For the month of September, Microsoft was giving away a free, brand new game with every Xbox One sold. It’s a cool promotion, and it’s one that saw many Xbox One’s fly off the shelves. In fact, it’s one of the reasons Destiny – which was heavily advertised to the point of almost seeming like a PlayStation 4 exclusive – has moved so many copies on Xbox One. That promotion, however, was not enough to stop the PlayStation 4 from being the top selling console in the US for the 9th month running.
Man, that Phil Spencer seems like such a nice guy. I have a lot of new-found respect for the Xbox brand since he's been in charge - they seem to be on message and doing things right. In the lead up to E3, he is also showing some good sportsmanship that makes me happy.
It’s a fad, he says – specifically when it comes to videogames. And I agree with him. While VR is more mature as a technology than its ever been, and there will be a number of great VR games, it will remain a niche product when it comes to games. Speaking to Gamingbolt, the analyst explained why.
Hate him or love to hate him, but whenever industry analyst Michael Pachter opens his mouth he says something interesting – even if you don't necessarily agree with it. I’ve a pretty good feeling many of you will agree with him this time though. He’s said that Kinect is “irrelevant.”
Video game industry analyst Michael Pachter has criticised PlayStation's PlayStation Now service in the latest issue of Game Informer, calling it a “joke” and claiming that publishers won’t allow titles less than two years old to be playable.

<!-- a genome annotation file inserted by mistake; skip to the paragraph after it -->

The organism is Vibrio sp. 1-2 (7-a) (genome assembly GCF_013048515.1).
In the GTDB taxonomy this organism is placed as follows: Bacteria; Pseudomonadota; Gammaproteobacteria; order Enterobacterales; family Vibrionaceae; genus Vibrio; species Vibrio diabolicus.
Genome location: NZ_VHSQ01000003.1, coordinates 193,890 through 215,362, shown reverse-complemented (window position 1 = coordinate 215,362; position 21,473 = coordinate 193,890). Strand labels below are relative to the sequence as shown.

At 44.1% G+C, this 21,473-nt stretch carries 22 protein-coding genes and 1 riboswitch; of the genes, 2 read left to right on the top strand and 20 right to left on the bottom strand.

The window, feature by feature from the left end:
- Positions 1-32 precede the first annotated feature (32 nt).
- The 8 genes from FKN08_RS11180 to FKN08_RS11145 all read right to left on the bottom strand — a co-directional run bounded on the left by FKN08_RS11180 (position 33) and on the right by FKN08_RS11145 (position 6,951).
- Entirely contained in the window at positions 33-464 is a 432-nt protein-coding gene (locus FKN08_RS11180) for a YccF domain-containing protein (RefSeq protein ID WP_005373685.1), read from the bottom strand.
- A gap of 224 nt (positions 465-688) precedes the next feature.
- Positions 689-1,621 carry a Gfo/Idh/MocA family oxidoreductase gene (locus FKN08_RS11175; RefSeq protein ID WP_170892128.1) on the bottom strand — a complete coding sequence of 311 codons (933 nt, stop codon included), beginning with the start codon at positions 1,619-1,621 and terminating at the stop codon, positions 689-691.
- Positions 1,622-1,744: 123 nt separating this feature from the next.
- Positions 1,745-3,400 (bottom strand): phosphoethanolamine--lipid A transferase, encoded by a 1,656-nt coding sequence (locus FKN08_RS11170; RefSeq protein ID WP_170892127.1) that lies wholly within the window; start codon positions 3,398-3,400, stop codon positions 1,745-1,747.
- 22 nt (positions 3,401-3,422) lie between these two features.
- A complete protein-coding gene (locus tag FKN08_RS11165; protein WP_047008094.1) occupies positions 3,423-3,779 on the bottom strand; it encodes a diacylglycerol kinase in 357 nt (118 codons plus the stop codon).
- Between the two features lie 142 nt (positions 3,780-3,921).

Michael Pachter is well known in the video game business for predicting trends and outcomes for his financial clients but as his fame has grown so has his confidence in making even more outlandish statements.
Regularly seen as being a bit of a Nintendo hater, Michal Pachter has once again heralded the company’s impending doom, saying that the house of Mario is in a “world of trouble.”
When the Xbox One releases in certain countries later this year it will be priced a full $100 more than it’s competitor, the PlayStation 4. Veteran videogame analyst, Michael Pachter, however expects that to change very quickly.
The next-generation of consoles is filled with uncertainties. We don’t know just how much publisher-mandated DRM will be in place on Sony’s PlayStation 4 – and we know close to nothing about what games we’ll see on Microsoft’s Xbox One. there are pros and cons to both machines – with the biggest deciding factor for many being the price. According to Michael Pachter, the odds could weigh in Sony’s favour.
But he still feels that they’re a poor investment, and will likely never return to the money-printing days of the Wii and the DS.
The next generation of consoles is nearly upon us. Sony’s already played its hand, giving us a glimpse of the future with its PlayStation 4. Microsoft may be set to up the ante when it shows us its next Xbox, possibly as early as next month – kicking off the next round of console wars. Who will “win?”
I’m a fan of the Wii-U, I desperately want one but right now my finances can’t stretch to get one, but it looks like I may be in the minority on this one and some people even believe the Wii-U could spell the end for Nintendo.
Kaz Hirai walked onto stage, his face beaming with a glow that could attract a legion of moths towards it. Gathered below him, dozens of eager reporters, sweaty and aroused with the notion of a Playstation 4 being announced. They stood there, waiting with baited breath as Hirai gripped the microphone with a grip that showed the world how he won the 1997 thumb-wrestling tournament. Hirai opened his mouth. The audience gasped hard enough to suck the face off of some nearby squirrels. “Ladies and gentlemen”, Hirai began with. “I give to you the Playstation 4… point 2 firmware update!”.
Nintendo recently released its third quarter financial results, and it appears that the Wii U launched well enough, but has since stalled somewhat, ending with some pretty disappointing hardware sales. It’s forced Nintendo to cut its total Wii U sales forecast from 5.5 million to 4 million – which just highlights Nintendo’s mistakes, according to industry analyst Michael Pachter.